Want to communicate with your clients effectively? Then focus on creating impactful content that matters to them says Mark Ferguson, Director of More Fire PR Ltd
Some journalists I know thoroughly enjoy telling me how they often read the headline and, if feeling particularly generous, maybe the first sentence or so of press releases they receive.
That’s usually about as far as they get before deleting and moving onto the next pressing subject landing in their inbox.
They’re not alone. It’s a natural reaction to information that’s relevant to us, or not. Whether it’s a press headline, email, TV programme or radio commentator, we’re constantly acting on or rejecting a flood of messages and content.
First we consider the medium itself. Whether we like the politics or angle taken by a particular press or social media feed depends upon our personal tastes, past experience, peers’ opinions, and a host of other immediate decision-making factors.
So how does understanding all of this help your business? Whatever field you work in there’s a need to tell stories about what you do to audiences that matter.
Effective PR helps bridge the gap by shaping your story for the journalist, editor, reader, viewer or listener and answering the two most important questions they have: ‘So what?’ and ‘What’s in it for me?’ If you can quickly address these crucial demands you’re on the right track.
To achieve this your news should, naturally, be newsworthy. Be dramatic, quirky, new/topical/timely, factually accurate, and concise.
If you have an enticing image to accompany your words, all the better – even radio has online pages these days. To be clear, the press release isn’t dead. It just needs to stand-out from the crowd and matter. Include relevant commentary, offer further contact details, and be appropriately targeted.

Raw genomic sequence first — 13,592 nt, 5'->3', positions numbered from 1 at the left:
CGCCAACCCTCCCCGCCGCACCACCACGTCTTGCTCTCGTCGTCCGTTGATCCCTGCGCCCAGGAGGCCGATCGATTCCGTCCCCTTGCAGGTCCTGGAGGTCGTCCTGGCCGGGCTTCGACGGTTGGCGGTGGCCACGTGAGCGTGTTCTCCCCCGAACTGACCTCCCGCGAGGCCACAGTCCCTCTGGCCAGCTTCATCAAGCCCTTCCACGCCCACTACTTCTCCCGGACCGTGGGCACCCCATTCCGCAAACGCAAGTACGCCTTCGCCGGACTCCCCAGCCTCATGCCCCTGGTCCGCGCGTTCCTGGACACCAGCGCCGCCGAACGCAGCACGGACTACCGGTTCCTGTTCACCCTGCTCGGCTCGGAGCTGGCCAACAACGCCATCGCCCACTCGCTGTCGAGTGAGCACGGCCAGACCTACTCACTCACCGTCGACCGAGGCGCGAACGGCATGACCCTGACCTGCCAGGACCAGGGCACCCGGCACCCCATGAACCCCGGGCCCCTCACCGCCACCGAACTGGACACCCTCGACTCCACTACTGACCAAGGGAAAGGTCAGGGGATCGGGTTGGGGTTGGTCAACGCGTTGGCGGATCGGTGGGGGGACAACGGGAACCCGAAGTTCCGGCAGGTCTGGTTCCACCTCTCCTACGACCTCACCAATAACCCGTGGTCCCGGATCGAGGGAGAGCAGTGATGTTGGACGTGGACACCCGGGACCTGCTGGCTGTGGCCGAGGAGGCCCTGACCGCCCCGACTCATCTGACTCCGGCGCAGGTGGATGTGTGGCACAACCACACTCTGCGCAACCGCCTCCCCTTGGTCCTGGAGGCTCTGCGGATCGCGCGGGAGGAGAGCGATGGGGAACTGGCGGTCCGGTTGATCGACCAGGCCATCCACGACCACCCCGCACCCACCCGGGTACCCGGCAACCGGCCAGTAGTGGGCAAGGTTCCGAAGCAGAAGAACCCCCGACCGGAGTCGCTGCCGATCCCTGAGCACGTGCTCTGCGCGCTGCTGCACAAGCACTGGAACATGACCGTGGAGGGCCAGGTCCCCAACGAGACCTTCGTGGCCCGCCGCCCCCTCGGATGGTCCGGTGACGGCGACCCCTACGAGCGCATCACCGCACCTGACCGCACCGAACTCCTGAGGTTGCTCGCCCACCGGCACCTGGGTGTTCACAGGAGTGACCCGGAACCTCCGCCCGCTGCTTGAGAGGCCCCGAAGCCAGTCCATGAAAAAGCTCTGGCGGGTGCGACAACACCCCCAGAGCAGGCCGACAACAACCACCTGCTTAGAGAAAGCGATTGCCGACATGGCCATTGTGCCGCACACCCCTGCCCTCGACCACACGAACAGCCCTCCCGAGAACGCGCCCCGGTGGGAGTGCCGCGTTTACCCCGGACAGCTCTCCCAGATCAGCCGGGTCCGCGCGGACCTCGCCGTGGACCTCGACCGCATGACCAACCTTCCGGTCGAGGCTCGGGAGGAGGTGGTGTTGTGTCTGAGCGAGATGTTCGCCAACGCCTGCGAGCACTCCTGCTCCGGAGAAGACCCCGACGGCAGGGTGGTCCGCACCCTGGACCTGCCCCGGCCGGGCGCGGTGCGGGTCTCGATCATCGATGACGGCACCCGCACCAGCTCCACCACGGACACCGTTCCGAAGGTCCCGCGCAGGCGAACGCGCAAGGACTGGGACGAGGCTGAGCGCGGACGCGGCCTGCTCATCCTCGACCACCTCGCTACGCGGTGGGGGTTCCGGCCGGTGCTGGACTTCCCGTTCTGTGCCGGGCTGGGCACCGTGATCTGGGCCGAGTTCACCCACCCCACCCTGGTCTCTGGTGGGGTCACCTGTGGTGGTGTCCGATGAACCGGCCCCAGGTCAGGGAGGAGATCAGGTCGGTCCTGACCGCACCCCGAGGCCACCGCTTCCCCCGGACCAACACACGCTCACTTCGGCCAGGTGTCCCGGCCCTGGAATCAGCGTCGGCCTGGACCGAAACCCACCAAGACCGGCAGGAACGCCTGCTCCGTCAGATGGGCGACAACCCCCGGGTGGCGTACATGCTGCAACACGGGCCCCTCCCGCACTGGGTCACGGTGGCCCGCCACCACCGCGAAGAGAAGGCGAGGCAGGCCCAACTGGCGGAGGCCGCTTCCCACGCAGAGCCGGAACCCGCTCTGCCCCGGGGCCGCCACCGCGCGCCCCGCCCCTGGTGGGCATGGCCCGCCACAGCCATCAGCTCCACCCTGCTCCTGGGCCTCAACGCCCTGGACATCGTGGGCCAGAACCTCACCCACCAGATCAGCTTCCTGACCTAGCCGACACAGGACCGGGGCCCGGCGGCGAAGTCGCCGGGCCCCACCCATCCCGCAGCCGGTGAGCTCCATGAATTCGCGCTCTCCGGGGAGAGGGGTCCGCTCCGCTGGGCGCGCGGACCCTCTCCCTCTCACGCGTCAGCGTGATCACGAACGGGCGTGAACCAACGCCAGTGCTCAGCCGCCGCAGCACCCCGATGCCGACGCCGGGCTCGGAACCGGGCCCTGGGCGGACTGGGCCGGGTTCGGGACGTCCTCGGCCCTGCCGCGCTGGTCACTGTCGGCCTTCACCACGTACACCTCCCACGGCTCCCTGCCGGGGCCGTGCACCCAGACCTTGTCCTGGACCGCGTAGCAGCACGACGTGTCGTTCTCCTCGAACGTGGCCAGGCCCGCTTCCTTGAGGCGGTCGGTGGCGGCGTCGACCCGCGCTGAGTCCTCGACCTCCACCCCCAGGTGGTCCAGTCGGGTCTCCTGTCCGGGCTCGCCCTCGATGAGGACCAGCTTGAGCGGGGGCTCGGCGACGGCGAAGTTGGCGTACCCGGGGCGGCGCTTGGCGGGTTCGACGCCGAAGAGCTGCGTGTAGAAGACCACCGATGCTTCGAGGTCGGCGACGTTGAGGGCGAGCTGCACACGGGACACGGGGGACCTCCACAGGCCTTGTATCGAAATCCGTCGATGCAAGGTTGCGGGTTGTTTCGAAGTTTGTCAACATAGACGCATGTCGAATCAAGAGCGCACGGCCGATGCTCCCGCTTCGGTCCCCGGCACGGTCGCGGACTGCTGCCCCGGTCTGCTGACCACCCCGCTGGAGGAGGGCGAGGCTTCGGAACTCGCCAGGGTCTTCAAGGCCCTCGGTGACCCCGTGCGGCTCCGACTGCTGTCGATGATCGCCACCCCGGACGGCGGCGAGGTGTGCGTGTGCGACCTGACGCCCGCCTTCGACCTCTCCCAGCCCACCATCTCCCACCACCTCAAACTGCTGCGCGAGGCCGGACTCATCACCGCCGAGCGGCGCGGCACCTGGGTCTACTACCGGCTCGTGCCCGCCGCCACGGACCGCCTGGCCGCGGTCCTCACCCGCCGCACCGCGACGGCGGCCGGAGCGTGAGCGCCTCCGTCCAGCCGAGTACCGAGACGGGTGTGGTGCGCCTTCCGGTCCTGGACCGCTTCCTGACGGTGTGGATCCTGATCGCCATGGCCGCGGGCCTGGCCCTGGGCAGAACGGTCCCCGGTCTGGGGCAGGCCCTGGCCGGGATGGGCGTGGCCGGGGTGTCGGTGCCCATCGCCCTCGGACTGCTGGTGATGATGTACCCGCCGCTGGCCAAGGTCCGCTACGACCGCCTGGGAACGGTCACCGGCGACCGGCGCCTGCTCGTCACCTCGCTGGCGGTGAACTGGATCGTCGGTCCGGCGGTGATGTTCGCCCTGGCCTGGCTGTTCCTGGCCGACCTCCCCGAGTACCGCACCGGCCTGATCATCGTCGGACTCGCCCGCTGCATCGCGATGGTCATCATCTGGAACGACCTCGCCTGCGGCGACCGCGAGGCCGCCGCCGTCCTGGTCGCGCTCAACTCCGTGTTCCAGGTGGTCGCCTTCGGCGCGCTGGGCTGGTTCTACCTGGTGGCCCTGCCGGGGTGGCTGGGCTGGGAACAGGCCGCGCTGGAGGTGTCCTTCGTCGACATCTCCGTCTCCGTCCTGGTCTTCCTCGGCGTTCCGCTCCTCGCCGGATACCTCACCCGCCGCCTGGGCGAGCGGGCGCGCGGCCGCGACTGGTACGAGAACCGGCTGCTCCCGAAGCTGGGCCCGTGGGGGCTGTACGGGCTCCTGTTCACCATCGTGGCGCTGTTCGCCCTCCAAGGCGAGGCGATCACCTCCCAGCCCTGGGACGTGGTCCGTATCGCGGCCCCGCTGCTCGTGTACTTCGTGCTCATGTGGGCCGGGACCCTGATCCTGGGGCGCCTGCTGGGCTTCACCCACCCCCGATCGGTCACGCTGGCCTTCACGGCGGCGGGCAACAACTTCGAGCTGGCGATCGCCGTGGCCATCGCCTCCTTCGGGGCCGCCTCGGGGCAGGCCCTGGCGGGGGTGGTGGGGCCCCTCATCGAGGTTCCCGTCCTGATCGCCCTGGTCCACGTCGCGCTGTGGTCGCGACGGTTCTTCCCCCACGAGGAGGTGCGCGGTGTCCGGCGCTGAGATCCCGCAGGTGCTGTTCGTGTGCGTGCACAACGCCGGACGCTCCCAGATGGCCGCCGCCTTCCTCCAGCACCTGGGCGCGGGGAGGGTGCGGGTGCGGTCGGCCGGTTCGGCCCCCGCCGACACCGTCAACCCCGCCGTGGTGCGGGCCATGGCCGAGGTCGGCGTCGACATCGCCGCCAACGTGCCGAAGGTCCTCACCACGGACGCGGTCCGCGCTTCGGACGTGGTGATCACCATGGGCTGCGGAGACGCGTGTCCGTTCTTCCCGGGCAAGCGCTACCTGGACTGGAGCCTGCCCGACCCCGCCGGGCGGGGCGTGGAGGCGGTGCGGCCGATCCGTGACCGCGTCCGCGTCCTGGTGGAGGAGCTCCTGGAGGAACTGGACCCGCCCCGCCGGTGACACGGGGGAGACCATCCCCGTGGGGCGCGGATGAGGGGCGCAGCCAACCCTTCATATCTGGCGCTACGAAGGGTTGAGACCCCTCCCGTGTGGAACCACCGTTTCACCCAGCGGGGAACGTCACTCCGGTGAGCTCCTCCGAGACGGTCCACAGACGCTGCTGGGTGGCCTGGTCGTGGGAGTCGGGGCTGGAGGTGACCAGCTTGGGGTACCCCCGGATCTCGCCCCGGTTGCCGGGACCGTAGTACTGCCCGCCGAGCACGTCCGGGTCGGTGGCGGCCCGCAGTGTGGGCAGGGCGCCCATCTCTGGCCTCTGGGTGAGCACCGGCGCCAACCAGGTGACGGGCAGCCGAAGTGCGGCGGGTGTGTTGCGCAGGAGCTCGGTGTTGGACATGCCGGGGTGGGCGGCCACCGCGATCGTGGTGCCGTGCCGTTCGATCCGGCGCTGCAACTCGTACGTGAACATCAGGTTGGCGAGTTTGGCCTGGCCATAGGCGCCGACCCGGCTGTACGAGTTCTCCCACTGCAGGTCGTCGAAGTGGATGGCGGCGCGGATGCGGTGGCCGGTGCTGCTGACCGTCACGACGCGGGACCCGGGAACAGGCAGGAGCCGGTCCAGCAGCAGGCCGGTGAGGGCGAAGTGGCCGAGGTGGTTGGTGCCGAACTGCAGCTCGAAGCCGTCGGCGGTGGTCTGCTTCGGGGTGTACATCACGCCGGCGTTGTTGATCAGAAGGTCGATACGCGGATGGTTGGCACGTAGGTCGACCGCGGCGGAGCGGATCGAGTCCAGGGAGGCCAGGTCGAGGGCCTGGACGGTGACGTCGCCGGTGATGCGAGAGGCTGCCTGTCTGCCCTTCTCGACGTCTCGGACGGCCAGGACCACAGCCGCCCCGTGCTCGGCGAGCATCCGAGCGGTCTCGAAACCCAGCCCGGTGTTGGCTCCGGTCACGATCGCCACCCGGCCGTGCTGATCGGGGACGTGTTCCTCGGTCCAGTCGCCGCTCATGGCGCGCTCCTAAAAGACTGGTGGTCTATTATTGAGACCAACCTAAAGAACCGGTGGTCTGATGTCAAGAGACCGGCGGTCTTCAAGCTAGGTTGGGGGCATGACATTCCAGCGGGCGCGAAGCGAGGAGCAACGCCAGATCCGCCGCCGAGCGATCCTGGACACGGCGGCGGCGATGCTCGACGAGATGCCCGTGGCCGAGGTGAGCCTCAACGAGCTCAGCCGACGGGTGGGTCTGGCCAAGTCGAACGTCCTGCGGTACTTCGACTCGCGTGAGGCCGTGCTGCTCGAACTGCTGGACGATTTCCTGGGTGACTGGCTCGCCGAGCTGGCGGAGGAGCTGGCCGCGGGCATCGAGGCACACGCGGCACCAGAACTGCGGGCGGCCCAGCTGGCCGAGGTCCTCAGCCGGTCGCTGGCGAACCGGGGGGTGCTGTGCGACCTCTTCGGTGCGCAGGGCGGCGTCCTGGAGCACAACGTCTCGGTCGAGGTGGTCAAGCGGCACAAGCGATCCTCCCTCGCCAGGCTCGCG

The humble news release really is worth spending professional time and effort on. You might feel warm and fuzzy outputting 30-plus stories a month, but it’s much better to deliver just one or two that will actually reach your audience and have the desired impact.
Here follow some top tips when it comes to constructing your news release:
1. Have a punchy headline
Short, sharp and attention-grabbing. Achieving a response from the FT or The Sun will likely require different writing approaches, but neither should be boring.
2. Have a clear message
Have a key point and avoid multiple themes in one article. The easier an audience can get the information they want, and quickly, the more chance there is of them actually responding to or acting upon it.
3. ‘Killer’ quotes
The “comments” in your press release need to be informative, accurate, help tell the story, and come from a relevant source or authority. Keep them to the point. If comments are interesting enough, a journalist or broadcaster will follow up for more.
4. Bigger isn’t always better
As a rule of thumb, keep your news release to around 250 words. Remember we’re living in the Twitter era. You can always include additional perfunctory detail – key dates, weblinks, further sources – in an ‘Editor’s information’ section at the end.
5. A picture… thousand words etc
A picture should ideally be attached as a high-res Jpeg, under 2MB in size. Never embed an image into a Word document – this simply annoys all involved and demands a further, time-consuming email or phone call. National press will almost always want to take their own picture, but there’s no harm in showing what’s on offer.
6. Be unique
The best, most proactive journalists love a genuine exclusive. This means your mass mail to several hundred contacts might receive the same response as junk mail. Before pressing ‘send,’ think carefully about the story you want to tell. Ultimately, don’t make it about you and your needs. Ensure it’s about them and theirs.